WASHINGTON – The Senate passed legislation awarding federal judges their annual cost-of-living pay raise immediately rather than keeping their pay frozen along with that of lawmakers.
U.S. lawmakers last month voted to deny themselves their annual cost-of-living pay raise — though only through Feb. 15 — keeping a promise made by Democrats in the campaign to freeze Congress' pay until raising the $5.15 per hour minimum wage.
That move also had the effect of freezing the pay of federal judges, slated to receive a 1.7 percent hike on Jan. 1. The Senate bill, which passed Monday by unanimous voice vote, lifts the COLA freeze for judges.
For Chief Justice John Roberts, who currently makes $212,100 per year, the bill would make up for about $400 in lost pay — the total of his scheduled raise between Jan. 1 and Feb. 15. He's slated to start receiving the rest of his approximately $3,600 pay hike on Feb. 16. The associate justices currently make $203,000 per year, while district judges make $165,200, the same amount as members of Congress.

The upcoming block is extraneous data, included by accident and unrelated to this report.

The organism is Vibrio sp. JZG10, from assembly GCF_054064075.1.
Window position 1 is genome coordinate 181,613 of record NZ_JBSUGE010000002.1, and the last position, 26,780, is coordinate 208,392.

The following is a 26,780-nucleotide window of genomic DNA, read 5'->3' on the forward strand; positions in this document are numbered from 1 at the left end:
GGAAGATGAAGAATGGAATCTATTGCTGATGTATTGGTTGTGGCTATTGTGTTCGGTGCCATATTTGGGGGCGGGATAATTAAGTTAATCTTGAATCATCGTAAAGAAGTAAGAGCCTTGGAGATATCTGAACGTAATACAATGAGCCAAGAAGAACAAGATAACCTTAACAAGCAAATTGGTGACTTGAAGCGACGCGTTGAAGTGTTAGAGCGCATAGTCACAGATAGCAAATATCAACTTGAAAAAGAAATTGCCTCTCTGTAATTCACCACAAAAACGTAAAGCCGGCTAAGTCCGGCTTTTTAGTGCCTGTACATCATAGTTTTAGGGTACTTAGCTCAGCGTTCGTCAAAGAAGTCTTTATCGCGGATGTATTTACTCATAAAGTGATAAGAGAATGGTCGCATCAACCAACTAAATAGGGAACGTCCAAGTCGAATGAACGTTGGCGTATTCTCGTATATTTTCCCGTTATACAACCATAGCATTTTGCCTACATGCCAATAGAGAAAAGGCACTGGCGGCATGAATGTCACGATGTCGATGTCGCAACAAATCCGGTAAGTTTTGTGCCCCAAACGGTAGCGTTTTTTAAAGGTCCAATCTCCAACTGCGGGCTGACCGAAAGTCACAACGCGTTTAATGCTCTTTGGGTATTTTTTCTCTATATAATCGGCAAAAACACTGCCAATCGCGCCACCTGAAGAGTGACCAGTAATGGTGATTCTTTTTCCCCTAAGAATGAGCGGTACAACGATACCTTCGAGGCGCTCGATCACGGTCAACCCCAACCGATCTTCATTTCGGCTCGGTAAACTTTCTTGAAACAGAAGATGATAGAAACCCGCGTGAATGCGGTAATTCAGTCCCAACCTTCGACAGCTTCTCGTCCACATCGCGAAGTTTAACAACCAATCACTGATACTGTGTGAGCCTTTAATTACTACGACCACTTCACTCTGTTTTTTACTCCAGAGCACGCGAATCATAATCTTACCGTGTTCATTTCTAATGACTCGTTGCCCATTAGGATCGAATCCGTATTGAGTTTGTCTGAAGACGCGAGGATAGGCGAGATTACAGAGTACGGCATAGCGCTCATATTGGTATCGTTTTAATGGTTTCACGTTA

The controversy is separate from Roberts' crusade for higher pay for federal judges, who are rapidly falling behind contemporaries such as law school deans and senior professors.
Aides to House Speaker Nancy Pelosi, D-Calif., were not available for comment about the measure's prospects in the House.